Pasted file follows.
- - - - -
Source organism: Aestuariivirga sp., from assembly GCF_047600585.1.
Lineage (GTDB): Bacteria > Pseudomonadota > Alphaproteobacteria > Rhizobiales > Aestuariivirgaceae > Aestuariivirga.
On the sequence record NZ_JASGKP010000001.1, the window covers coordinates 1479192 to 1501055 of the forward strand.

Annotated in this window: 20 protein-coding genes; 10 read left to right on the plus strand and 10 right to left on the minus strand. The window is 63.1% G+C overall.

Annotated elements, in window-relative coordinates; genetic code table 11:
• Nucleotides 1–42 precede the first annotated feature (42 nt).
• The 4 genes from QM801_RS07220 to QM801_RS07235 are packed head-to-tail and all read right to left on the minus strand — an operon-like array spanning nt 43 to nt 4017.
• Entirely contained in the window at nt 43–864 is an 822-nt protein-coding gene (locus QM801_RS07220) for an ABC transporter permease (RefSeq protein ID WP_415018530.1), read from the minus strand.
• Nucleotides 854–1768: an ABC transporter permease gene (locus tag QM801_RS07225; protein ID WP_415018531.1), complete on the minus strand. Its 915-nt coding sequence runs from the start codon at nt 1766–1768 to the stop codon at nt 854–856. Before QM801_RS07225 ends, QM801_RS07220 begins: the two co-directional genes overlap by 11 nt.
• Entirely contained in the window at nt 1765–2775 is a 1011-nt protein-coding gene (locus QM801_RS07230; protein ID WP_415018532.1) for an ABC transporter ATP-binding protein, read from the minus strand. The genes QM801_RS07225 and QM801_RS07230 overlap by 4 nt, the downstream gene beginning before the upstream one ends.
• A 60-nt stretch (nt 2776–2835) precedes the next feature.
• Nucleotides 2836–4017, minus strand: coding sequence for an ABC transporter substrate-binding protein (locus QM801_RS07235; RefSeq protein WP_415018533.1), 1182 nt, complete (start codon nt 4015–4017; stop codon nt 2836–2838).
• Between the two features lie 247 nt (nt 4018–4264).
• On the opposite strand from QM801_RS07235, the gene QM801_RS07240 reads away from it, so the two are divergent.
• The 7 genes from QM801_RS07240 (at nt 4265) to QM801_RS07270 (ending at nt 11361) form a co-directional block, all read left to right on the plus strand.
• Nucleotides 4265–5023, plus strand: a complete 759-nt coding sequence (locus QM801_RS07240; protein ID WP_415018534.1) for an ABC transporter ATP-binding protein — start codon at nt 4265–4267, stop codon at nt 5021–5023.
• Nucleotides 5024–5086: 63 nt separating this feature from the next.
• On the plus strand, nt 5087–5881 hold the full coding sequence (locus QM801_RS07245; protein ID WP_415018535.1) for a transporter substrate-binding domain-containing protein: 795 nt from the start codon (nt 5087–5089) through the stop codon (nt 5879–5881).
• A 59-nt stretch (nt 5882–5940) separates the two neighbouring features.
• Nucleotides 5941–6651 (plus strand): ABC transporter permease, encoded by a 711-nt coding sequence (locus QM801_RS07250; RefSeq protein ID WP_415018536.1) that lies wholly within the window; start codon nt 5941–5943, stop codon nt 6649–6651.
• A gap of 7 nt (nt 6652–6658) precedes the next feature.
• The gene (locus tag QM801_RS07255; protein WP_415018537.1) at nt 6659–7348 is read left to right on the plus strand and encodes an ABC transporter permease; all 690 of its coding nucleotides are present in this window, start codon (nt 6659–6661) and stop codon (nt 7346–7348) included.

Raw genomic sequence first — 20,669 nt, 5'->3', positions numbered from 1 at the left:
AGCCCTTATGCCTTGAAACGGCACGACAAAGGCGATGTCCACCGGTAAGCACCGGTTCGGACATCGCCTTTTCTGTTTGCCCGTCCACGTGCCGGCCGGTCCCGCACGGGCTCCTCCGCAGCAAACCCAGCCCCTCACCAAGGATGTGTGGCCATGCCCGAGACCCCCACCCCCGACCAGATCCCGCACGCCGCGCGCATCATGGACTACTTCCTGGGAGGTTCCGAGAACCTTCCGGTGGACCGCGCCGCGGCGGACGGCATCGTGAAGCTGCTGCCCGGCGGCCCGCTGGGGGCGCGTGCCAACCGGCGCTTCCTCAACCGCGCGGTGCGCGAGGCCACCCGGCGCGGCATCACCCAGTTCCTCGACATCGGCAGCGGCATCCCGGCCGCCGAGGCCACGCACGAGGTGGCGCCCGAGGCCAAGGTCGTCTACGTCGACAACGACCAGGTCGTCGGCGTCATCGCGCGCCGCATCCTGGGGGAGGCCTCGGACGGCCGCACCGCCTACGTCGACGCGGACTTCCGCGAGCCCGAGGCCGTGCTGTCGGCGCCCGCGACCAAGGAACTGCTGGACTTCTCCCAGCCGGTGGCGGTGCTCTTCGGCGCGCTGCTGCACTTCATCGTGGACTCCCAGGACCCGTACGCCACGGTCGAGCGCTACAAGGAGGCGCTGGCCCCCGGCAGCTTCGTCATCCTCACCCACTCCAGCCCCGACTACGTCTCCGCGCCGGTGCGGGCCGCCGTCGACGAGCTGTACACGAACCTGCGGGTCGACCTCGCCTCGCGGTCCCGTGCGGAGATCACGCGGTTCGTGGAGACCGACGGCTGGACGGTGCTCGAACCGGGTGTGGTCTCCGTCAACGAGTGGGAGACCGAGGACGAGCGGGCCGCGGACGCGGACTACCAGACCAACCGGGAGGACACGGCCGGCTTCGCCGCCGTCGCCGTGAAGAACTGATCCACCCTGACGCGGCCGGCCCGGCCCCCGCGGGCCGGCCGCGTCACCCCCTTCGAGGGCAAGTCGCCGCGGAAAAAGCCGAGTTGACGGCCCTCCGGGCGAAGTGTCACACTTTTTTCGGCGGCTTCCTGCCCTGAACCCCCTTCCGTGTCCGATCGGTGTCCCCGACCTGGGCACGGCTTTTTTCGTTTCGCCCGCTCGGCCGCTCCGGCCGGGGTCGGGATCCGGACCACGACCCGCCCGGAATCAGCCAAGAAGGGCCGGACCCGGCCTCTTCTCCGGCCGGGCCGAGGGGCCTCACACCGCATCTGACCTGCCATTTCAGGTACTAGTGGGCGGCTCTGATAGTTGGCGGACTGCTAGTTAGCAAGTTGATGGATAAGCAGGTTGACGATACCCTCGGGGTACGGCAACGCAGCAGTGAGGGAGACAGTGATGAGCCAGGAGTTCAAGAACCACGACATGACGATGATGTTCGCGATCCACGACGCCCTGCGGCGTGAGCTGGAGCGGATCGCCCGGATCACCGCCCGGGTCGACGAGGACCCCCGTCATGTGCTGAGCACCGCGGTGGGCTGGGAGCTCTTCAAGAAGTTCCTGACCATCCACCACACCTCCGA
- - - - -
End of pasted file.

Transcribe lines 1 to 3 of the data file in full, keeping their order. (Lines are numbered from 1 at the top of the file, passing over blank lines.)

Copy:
Source organism: Aestuariivirga sp., from assembly GCF_047600585.1.
Lineage (GTDB): Bacteria > Pseudomonadota > Alphaproteobacteria > Rhizobiales > Aestuariivirgaceae > Aestuariivirga.
On the sequence record NZ_JASGKP010000001.1, the window covers coordinates 1479192 to 1501055 of the forward strand.